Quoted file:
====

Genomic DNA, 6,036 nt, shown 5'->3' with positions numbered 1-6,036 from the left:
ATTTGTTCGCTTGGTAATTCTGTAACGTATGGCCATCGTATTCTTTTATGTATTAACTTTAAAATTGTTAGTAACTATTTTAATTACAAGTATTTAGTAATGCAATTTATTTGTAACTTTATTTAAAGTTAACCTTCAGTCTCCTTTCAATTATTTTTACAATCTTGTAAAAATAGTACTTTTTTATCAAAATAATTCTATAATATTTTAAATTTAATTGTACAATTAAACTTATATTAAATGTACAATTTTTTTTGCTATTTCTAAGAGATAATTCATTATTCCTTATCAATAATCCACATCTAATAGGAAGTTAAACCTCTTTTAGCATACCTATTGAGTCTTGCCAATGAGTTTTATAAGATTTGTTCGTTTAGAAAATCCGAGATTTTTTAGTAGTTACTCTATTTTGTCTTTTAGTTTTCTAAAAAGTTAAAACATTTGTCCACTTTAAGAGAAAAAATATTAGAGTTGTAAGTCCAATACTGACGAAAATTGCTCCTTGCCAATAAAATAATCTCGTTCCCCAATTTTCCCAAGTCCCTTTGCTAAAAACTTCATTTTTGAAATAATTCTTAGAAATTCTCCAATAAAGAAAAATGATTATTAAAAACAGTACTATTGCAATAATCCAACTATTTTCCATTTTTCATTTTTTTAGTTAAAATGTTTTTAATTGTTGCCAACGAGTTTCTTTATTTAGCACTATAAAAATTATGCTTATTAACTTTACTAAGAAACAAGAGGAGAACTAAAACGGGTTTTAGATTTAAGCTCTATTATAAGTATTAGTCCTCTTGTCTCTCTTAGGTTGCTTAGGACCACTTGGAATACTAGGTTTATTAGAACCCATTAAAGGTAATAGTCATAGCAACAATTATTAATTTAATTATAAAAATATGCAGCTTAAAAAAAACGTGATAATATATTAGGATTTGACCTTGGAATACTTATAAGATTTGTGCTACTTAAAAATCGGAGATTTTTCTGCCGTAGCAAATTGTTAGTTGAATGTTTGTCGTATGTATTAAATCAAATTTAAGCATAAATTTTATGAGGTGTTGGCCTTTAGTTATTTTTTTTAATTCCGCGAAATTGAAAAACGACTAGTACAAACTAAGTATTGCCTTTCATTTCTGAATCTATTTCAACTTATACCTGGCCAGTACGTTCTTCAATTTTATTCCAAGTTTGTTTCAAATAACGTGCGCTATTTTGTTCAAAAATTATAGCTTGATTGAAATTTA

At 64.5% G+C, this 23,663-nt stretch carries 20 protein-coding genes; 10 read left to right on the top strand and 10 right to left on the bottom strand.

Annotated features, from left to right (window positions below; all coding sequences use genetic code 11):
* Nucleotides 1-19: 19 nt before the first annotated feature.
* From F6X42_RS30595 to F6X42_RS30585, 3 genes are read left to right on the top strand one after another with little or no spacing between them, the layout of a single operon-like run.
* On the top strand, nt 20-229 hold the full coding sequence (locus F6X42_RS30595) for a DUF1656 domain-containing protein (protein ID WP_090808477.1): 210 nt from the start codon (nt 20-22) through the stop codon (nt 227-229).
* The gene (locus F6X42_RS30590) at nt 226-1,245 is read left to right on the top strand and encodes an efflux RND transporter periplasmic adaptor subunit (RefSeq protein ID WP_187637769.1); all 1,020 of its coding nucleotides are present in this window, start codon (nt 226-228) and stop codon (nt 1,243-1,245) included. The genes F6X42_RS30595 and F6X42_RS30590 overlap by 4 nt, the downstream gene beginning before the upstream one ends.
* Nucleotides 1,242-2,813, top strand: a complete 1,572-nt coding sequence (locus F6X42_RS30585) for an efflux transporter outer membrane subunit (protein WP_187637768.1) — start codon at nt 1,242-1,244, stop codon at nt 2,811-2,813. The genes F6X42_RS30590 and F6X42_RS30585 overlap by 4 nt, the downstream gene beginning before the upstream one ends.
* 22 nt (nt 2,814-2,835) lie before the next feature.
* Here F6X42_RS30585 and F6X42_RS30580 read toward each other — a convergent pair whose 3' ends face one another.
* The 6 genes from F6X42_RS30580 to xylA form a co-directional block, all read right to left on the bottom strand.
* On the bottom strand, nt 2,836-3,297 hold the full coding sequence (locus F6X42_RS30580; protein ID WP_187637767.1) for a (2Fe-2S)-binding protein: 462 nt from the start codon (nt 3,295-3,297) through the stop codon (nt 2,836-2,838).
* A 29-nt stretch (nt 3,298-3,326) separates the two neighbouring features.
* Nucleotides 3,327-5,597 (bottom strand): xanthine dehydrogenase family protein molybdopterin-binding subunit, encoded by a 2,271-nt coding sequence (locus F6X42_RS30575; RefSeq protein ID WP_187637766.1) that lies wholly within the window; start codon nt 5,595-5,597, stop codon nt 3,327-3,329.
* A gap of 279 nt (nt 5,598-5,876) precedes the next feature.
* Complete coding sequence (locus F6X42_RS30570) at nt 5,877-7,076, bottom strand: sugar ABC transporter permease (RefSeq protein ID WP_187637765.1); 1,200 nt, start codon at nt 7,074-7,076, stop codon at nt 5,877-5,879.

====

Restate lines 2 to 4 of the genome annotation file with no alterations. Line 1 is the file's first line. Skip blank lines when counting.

ATTTGTTCGCTTGGTAATTCTGTAACGTATGGCCATCGTATTCTTTTATGTATTAACTTTAAAATTGTTAGTAACTATTTTAATTACAAGTATTTAGTAATGCAATTTATTTGTAACTTTATTTAAAGTTAACCTTCAGTCTCCTTTCAATTATTTTTACAATCTTGTAAAAATAGTACTTTTTTATCAAAATAATTCTATAATATTTTAAATTTAATTGTACAATTAAACTTATATTAAATGTACAATTTTTTTTGCTATTTCTAAGAGATAATTCATTATTCCTTATCAATAATCCACATCTAATAGGAAGTTAAACCTCTTTTAGCATACCTATTGAGTCTTGCCAATGAGTTTTATAAGATTTGTTCGTTTAGAAAATCCGAGATTTTTTAGTAGTTACTCTATTTTGTCTTTTAGTTTTCTAAAAAGTTAAAACATTTGTCCACTTTAAGAGAAAAAATATTAGAGTTGTAAGTCCAATACTGACGAAAATTGCTCCTTGCCAATAAAATAATCTCGTTCCCCAATTTTCCCAAGTCCCTTTGCTAAAAACTTCATTTTTGAAATAATTCTTAGAAATTCTCCAATAAAGAAAAATGATTATTAAAAACAGTACTATTGCAATAATCCAACTATTTTCCATTTTTCATTTTTTTAGTTAAAATGTTTTTAATTGTTGCCAACGAGTTTCTTTATTTAGCACTATAAAAATTATGCTTATTAACTTTACTAAGAAACAAGAGGAGAACTAAAACGGGTTTTAGATTTAAGCTCTATTATAAGTATTAGTCCTCTTGTCTCTCTTAGGTTGCTTAGGACCACTTGGAATACTAGGTTTATTAGAACCCATTAAAGGTAATAGTCATAGCAACAATTATTAATTTAATTATAAAAATATGCAGCTTAAAAAAAACGTGATAATATATTAGGATTTGACCTTGGAATACTTATAAGATTTGTGCTACTTAAAAATCGGAGATTTTTCTGCCGTAGCAAATTGTTAGTTGAATGTTTGTCGTATGTATTAAATCAAATTTAAGCATAAATTTTATGAGGTGTTGGCCTTTAGTTATTTTTTTTAATTCCGCGAAATTGAAAAACGACTAGTACAAACTAAGTATTGCCTTTCATTTCTGAATCTATTTCAACTTATACCTGGCCAGTACGTTCTTCAATTTTATTCCAAGTTTGTTTCAAATAACGTGCGCTATTTTGTTCAAAAATTATAGCTTGATTGAAATTTA

At 64.5% G+C, this 23,663-nt stretch carries 20 protein-coding genes; 10 read left to right on the top strand and 10 right to left on the bottom strand.

Annotated features, from left to right (window positions below; all coding sequences use genetic code 11):